MABAN, Sudan: Members of the local host community wait in line for the distribution of emergency household items like soap, blankets and wash basins following intense flooding in Maban, South Sudan. Heavy gunfire erupted in the Sudanese capital yesterday as agents of the country’s long-feared security agency rejected financial compensation offered as part of a restructuring plan proposed by the new authorities.-AFP

KHARTOUM: Heavy gunfire erupted in the Sudanese capital yesterday as agents of the country’s long-feared security agency rejected financial compensation offered as part of a restructuring plan proposed by the new authorities. Shooting broke out at some bases of the Directorate of General Intelligence Service, formerly known as the National Intelligence and Security Service (NISS), the powerful security arm of longtime Islamist autocrat Omar Al-Bashir. NISS agents were at the forefront of a crackdown against protesters during the nationwide uprising that erupted against Bashir in December 2018 and led to his ouster by the army in April.

Witnesses and an AFP correspondent reported that gunfire broke out at the agency’s bases in Riyadh and Khartoum North. All streets leading to the two bases were cordoned off, causing traffic jams, witnesses said. The AFP correspondent also said several vehicles carrying soldiers and troops from the country’s Rapid Support Forces had headed towards the bases.

A statement issued by the security agency said it was “assessing the situation”.
“In the process of restructuring NISS there are some members who have rejected the financial compensation offered for retirement,” it said. A security source told AFP that the first shooting broke out in the city of Al-Obeid after which gunfire erupted in the agency’s bases in Khartoum.

“Negotiations are now on to solve the issue as they have financial demands,” the source said on condition of anonymity. Authorities also closed the capital’s airport, the civil aviation authority said. “Khartoum airport has been closed for five hours until 8 pm local time (1800 GMT) for security reasons,” spokesman Abdelhafiz Abdelrahim told AFP.

South Sudan, the world’s youngest country, descended into civil war in 2013, when President Salva Kiir accused his former deputy and fellow former rebel leader Riek Machar of plotting a coup. About 380,000 people have died in the conflict and some four million have fled their homes.

Fears have grown in recent weeks that a fragile peace deal will not hold after delays in implementing a unity government and ongoing disagreements. While peace has largely held across the country, fighting has continued in the Central Equatoria region between government troops and the National Salvation Front, whose leader Thomas Cirillo Swaka signed the agreement in Rome.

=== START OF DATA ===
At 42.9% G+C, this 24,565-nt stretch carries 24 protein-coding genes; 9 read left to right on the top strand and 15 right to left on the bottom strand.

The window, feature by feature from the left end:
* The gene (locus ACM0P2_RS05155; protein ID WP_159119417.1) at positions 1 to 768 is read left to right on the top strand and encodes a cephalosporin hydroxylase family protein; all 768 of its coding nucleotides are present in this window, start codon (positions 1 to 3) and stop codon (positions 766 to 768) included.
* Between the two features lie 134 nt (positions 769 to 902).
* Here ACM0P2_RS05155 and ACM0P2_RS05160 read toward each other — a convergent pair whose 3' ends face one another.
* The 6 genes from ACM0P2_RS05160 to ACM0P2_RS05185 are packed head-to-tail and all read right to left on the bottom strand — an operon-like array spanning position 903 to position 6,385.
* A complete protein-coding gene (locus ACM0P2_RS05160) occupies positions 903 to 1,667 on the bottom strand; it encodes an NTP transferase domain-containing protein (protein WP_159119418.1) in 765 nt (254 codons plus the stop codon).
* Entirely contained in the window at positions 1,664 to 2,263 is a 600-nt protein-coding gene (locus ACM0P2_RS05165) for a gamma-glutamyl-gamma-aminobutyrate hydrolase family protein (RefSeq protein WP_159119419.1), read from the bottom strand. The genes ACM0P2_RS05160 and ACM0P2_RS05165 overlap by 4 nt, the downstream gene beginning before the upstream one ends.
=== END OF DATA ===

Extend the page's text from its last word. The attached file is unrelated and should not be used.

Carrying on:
‘We are ashamed’
“We are ashamed this peace has eluded us,” Pa’Gan Amum Okiech, a member of SSOMA’s leadership council and interim chairman of another rebel group, the Real-APLM group, said Monday. “We agree to begin this process of dialogue to reach comprehensive solutions to the crisis,” Amum Okiech told journalists, stressing that those solutions would be “inclusive.” Progress on a more recent agreement in September 2018 calling for Kiir to form a transitional unity government with Machar has been delayed over a host of unresolved issues.

Rebel groups within the SSOMA refused to sign it because it did not address “root causes” of the war, Amum Okiech said. Sticking points include the return of refugees, the integration of rebel forces into the army, and land issues, such as compensation for the destruction of property during the conflict. Machar was due in Juba yesterday for another round of talks with Kiir. The ceasefire signed on Sunday was mediated by the Community of Sant’Egidio, a lay Catholic organization with ties to the Vatican.

It engages in diplomatic and peace efforts, including organizing the safe passage to Europe of refugees from war-torn areas like Syria. Both Amum Okiech and the head of the government delegation, Barnaba Marial Benjamin, praised Pope Francis for his efforts in pushing for a diplomatic solution to South Sudan’s conflict. “This credit goes to his Holiness Pope Francis,” said Marial Benjamin, who cited the pontiff’s organization of a meeting between Kiir and Machar in April at the Vatican, in which Francis knelt to kiss their feet, imploring for peace.

“Your kneeling in front of our leaders has brought peace to South Sudan,” he said. Pope Francis has expressed an interest in travelling to South Sudan and a trip could be announced soon. During a Papal Mass in November, he exhorted the faithful to pray for the country, and in his Christmas address, sent wishes of “peace and prosperity” to South Sudan. – AFP